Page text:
Laminitis (Book Excerpt)

Editor's Note: This is an excerpt from Understanding Equine Preventive Medicine by Bradford G. Bentz, VMD. This book is available from www.ExclusivelyEquine.com.

Maintaining health and comfort of horses that have been diagnosed with laminitis can be a large undertaking, but it is imperative in order to maximize the overall quality of life for these animals. Horses with chronic laminitis or those that have been previously diagnosed with laminitis are at risk of recurrence. For such horse, high-quality preventive medicine is helpful to minimize the likelihood of the development of illness. Illness of any kind in these horses could easily lead to recurrence of laminitis. Good vaccination and deworming are important considerations. Nutrition is an important component of preventive care of these horses. Overfeeding is a risk for horses previously diagnosed with laminitis. Horses that are overweight must be placed on diets to minimize unnecessary stress and forces on the affected feet. Underlying health problems should be addressed appropriately to control these risk factors for recurrence of laminitis.

Regular foot care is imperative. Most horses with laminitis probably do better in shoes. Unshod horses might be more prone to foot pain and inflammation associated with laminitis.  Trimming is usually performed to minimize the length of toe and/or the pull of the deep flexor tendon on the coffin bone. For some cases, good trimming also helps "reorient" the coffin bone to a more normal position relative to the hoof wall.  Shoeing such horses often becomes trial and error to find the most comfortable shoes and orientation of the foot. Commonly used shoes include heart bar shoes, bar shoes, shoes with wedge pads, and regular shoes. Depending on the severity of the laminitis, the degree of rotation, the amount of coffin bone sinking, and time since the last episode of pain associated with laminitis, horses might respond to the above options differently. Horses undergoing painful episodes of laminitis have also responded to specially made plastic glue-on or taped-on shoes with rubber-like cushions that conform to the sole and elevate the heel.

Medical therapy may be necessary intermittently for periods of increased pain associated with laminitis.  Typical treatments used are the same in acute first-time laminitis. Most medical therapy is directed at providing analgesia and decreasing inflammation. Phenylbutazone, flunixin meglumine (Banamine™), and ketoprofen are often used for this purpose. Extended use of these NSAIDs may be associated with intestinal ulceration and kidney dysfunction. For this reason extended treatment using high doses of these medications should be avoided or carefully administered.  Addition of anti-ulcer medications such as omeprazole or ranitidine may be worthwhile considerations. Phenylbutazone appears to be the most dangerous with respect to these side effects; flunixin meglumine, less so but still of significant concern. Ketoprofen may be least ulcerogenic but still should be used judiciously. It is more expensive and is administered by injection.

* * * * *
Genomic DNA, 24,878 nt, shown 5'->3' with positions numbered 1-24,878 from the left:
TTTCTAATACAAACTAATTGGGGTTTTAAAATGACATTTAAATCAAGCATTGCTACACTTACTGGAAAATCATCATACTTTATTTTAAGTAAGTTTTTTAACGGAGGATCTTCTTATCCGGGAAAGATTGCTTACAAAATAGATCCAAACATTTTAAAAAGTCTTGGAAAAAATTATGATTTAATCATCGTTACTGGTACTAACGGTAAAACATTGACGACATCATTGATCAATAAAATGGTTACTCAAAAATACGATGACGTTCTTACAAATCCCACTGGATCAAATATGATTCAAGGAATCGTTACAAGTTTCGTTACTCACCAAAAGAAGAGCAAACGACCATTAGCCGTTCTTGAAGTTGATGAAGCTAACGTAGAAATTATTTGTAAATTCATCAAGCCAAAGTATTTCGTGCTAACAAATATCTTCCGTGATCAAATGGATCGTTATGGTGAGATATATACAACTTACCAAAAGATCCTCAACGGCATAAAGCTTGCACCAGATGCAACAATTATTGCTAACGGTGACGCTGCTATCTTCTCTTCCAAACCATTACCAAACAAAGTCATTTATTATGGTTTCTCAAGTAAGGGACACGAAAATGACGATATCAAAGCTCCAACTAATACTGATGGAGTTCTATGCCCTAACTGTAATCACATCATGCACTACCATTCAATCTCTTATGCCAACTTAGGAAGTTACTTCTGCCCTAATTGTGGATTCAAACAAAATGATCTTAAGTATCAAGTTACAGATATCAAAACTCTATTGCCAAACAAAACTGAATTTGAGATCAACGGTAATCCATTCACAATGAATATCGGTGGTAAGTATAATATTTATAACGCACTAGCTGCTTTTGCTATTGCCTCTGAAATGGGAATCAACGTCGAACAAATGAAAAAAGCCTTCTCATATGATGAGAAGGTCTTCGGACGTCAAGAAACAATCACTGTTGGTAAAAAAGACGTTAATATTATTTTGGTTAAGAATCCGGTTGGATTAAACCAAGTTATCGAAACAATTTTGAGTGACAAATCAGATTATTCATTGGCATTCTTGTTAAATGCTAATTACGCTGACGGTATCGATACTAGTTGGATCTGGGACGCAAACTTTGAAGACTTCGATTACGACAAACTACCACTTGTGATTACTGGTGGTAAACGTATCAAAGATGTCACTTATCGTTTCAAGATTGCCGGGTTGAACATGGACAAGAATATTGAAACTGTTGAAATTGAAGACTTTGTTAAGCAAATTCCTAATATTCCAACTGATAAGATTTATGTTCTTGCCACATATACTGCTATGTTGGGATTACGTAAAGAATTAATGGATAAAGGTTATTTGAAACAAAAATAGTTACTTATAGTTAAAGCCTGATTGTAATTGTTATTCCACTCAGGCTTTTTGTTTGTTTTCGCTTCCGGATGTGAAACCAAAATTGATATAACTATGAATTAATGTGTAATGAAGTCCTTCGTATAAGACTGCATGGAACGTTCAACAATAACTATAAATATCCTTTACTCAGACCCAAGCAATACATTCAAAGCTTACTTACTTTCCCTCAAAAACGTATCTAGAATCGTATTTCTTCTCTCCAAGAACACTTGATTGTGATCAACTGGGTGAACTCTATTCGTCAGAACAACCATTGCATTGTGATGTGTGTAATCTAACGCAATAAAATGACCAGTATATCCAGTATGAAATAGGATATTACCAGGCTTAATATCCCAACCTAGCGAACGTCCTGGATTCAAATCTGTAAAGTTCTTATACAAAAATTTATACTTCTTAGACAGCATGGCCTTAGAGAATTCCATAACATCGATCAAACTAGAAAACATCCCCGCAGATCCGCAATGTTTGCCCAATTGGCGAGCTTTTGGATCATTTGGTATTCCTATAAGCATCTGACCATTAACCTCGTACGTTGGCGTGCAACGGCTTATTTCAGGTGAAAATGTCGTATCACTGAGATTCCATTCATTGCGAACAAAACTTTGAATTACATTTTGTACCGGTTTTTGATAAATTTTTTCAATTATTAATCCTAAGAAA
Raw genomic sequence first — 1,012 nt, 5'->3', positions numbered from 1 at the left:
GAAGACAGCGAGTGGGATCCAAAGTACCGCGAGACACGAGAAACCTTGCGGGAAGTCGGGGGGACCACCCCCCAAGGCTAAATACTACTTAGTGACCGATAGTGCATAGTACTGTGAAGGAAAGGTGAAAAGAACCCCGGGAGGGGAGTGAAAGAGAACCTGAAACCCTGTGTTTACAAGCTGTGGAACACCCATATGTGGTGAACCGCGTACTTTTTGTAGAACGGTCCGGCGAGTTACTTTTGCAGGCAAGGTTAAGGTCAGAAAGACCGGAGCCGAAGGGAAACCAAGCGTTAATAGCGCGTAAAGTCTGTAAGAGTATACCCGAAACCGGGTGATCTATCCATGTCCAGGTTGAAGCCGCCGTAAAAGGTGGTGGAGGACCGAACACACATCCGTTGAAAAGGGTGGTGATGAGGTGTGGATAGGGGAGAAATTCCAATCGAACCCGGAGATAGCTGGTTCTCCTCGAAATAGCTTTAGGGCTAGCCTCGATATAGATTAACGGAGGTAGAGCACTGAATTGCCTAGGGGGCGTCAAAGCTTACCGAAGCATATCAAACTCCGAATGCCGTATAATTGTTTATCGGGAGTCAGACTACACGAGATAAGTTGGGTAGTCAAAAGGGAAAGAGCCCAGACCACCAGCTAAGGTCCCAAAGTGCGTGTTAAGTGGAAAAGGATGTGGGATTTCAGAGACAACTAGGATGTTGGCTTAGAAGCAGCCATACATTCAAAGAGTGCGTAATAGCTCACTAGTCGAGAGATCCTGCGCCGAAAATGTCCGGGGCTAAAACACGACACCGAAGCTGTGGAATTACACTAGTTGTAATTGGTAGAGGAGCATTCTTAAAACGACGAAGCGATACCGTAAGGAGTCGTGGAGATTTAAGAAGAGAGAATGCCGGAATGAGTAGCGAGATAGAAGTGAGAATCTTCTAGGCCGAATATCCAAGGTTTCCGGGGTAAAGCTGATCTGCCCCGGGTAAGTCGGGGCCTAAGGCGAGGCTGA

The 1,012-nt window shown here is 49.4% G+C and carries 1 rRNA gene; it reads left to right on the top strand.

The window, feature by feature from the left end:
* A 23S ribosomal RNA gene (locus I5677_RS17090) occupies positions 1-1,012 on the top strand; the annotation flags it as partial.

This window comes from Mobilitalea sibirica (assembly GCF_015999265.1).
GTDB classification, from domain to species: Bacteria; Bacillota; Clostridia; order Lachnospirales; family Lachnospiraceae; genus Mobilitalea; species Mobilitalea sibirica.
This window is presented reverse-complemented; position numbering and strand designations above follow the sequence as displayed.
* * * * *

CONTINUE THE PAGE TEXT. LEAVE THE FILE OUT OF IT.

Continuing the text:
A final word on laminitis is warranted.  Although emotional attachment may play a large role in your desire as an owner  to continue therapy and attempt to control this condition, I urge you to consider and openly discuss with your veterinarian the need and indeed the humanity of a decision to elect for euthanasia in horses exhibiting chronic pain associated with laminitis.  Making such a decision when your horse is in this condition is difficult. However, I would caution the owner of a seriously laminitic horse against unreal expectations of comfort and complete recovery for horses whose coffin bones are severely rotated or sinking.  Although it is possible for some horses that appear to be severely affected to recover over time, the odds tend not to be in favor of recovery of severely rotated or sinking horses. Indeed, even if recovery is a possibility, I urge you to ask yourself and discuss with your veterinarian and farrier what price you are willing to impose on the horse and how much pain you feel it should have to endure in order to have what may be a limited chance of a comfortable existence.
 

About the Author

Bradford G. Bentz, VMD, MS, Dipl. ACVIM, ABVP (equine)

Brad Bentz, VMD, Dipl. ACVIM, ABVP, ACVECC, owns Bluegrass Equine Performance and Internal Medicine in Lexington, Ky., where he specializes in advanced internal medicine and critical care focused on helping equine patients recuperate at home. He’s authored numerous books, articles, and papers about horse health and currently serves as commission veterinarian for the Kentucky State Racing Commission.

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